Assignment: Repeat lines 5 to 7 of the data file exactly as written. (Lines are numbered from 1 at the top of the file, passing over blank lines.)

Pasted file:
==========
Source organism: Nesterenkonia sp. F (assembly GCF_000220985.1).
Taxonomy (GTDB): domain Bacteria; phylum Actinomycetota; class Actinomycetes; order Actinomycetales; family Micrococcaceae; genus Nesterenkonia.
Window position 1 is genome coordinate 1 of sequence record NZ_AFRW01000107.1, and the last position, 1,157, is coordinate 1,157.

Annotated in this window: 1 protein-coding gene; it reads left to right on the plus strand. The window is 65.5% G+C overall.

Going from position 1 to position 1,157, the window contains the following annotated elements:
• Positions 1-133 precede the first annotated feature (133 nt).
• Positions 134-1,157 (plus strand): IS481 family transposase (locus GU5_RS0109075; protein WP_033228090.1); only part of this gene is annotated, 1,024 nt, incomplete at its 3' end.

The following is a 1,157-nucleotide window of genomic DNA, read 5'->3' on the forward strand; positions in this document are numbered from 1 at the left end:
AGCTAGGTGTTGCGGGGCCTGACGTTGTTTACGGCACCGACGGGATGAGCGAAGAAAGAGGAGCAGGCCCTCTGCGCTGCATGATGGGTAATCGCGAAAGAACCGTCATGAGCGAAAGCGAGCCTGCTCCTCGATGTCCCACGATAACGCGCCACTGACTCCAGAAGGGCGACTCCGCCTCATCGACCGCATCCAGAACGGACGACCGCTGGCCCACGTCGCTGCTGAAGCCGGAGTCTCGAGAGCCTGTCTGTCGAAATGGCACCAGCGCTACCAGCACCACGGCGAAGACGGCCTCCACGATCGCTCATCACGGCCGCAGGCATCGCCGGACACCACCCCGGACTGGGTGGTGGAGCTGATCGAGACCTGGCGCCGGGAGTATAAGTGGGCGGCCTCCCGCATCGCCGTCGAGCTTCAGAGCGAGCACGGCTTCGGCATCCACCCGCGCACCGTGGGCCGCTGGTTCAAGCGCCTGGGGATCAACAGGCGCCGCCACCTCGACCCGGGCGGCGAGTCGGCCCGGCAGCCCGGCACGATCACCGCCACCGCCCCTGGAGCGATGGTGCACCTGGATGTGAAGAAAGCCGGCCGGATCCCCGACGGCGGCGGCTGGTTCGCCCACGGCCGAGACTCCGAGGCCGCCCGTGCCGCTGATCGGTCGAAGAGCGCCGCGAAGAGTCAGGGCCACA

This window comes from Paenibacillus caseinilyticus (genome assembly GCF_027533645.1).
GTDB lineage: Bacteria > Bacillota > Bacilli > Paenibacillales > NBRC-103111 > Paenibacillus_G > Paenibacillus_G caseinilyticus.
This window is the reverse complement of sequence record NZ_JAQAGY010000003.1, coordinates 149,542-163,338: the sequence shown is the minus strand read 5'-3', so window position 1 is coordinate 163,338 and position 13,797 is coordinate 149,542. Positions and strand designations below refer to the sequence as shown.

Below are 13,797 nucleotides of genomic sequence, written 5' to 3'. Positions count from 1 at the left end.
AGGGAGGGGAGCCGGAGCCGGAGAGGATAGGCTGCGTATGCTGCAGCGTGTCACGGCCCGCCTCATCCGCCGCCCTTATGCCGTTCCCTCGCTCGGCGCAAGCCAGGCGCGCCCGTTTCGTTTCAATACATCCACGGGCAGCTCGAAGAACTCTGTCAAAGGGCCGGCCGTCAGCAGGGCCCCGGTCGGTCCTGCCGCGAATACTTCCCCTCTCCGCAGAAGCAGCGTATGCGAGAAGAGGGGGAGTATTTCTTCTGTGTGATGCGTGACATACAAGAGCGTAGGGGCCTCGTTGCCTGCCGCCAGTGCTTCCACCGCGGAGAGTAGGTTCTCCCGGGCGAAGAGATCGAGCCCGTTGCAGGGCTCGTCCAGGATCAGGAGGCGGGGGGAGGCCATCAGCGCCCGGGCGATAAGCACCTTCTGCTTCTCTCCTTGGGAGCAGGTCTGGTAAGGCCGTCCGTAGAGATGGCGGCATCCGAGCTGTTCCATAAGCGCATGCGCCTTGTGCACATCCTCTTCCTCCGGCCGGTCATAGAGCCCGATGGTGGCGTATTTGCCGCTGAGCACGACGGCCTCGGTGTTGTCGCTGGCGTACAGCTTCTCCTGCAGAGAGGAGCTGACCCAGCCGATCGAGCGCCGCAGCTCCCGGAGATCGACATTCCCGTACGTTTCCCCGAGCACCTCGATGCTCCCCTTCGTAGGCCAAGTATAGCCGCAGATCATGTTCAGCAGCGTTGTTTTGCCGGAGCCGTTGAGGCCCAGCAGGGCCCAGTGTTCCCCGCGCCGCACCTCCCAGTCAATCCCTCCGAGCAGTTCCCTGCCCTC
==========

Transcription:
Going from position 1 to position 1,157, the window contains the following annotated elements:
• Positions 1-133 precede the first annotated feature (133 nt).
• Positions 134-1,157 (plus strand): IS481 family transposase (locus GU5_RS0109075; protein WP_033228090.1); only part of this gene is annotated, 1,024 nt, incomplete at its 3' end.